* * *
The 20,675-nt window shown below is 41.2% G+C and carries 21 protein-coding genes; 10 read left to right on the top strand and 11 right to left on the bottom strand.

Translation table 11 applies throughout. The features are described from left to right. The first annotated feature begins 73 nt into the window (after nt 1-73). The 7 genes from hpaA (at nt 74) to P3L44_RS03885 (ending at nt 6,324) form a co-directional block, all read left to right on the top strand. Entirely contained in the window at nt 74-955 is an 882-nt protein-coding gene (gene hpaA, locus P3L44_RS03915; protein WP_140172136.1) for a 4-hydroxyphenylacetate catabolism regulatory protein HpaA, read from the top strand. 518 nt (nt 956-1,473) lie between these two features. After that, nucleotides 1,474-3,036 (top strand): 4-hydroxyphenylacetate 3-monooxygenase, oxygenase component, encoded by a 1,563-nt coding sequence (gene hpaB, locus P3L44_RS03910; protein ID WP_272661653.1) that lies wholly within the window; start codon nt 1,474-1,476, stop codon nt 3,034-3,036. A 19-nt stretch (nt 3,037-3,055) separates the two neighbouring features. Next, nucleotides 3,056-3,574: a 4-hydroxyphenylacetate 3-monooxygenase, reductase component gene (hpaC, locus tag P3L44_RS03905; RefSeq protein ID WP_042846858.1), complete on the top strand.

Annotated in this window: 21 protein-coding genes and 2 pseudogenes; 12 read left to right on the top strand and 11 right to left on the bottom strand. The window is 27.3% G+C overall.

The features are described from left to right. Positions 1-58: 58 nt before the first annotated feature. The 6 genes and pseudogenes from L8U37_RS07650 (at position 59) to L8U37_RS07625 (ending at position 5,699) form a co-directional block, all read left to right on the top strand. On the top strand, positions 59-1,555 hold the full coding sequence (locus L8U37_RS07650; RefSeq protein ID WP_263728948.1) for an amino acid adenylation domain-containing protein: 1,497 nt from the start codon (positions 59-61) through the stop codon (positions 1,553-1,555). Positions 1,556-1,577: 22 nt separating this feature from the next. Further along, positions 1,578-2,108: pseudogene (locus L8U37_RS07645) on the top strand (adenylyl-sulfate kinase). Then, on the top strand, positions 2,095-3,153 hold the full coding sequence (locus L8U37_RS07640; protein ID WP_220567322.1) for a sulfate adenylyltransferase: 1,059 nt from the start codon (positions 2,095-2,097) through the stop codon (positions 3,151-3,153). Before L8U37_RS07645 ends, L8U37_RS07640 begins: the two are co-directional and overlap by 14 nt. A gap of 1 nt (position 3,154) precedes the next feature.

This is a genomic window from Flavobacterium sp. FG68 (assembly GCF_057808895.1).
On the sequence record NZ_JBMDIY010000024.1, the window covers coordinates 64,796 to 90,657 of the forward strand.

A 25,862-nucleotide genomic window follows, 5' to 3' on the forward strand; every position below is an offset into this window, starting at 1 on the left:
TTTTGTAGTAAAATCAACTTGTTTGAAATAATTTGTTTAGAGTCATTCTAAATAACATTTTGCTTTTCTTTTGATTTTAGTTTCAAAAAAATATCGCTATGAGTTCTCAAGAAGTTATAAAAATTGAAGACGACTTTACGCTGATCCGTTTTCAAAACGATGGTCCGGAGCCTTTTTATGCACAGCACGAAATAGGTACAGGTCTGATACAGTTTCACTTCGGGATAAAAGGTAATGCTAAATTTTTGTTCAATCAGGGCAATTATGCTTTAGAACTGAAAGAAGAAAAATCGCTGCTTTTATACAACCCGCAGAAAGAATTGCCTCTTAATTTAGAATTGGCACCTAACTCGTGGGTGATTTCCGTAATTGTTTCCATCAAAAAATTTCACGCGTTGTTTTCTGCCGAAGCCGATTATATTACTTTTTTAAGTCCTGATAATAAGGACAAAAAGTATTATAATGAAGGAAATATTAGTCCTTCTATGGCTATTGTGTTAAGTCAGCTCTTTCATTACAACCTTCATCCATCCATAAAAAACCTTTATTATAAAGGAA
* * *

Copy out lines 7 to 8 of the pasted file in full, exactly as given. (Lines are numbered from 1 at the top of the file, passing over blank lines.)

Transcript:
A 25,862-nucleotide genomic window follows, 5' to 3' on the forward strand; every position below is an offset into this window, starting at 1 on the left:
TTTTGTAGTAAAATCAACTTGTTTGAAATAATTTGTTTAGAGTCATTCTAAATAACATTTTGCTTTTCTTTTGATTTTAGTTTCAAAAAAATATCGCTATGAGTTCTCAAGAAGTTATAAAAATTGAAGACGACTTTACGCTGATCCGTTTTCAAAACGATGGTCCGGAGCCTTTTTATGCACAGCACGAAATAGGTACAGGTCTGATACAGTTTCACTTCGGGATAAAAGGTAATGCTAAATTTTTGTTCAATCAGGGCAATTATGCTTTAGAACTGAAAGAAGAAAAATCGCTGCTTTTATACAACCCGCAGAAAGAATTGCCTCTTAATTTAGAATTGGCACCTAACTCGTGGGTGATTTCCGTAATTGTTTCCATCAAAAAATTTCACGCGTTGTTTTCTGCCGAAGCCGATTATATTACTTTTTTAAGTCCTGATAATAAGGACAAAAAGTATTATAATGAAGGAAATATTAGTCCTTCTATGGCTATTGTGTTAAGTCAGCTCTTTCATTACAACCTTCATCCATCCATAAAAAACCTTTATTATAAAGGAA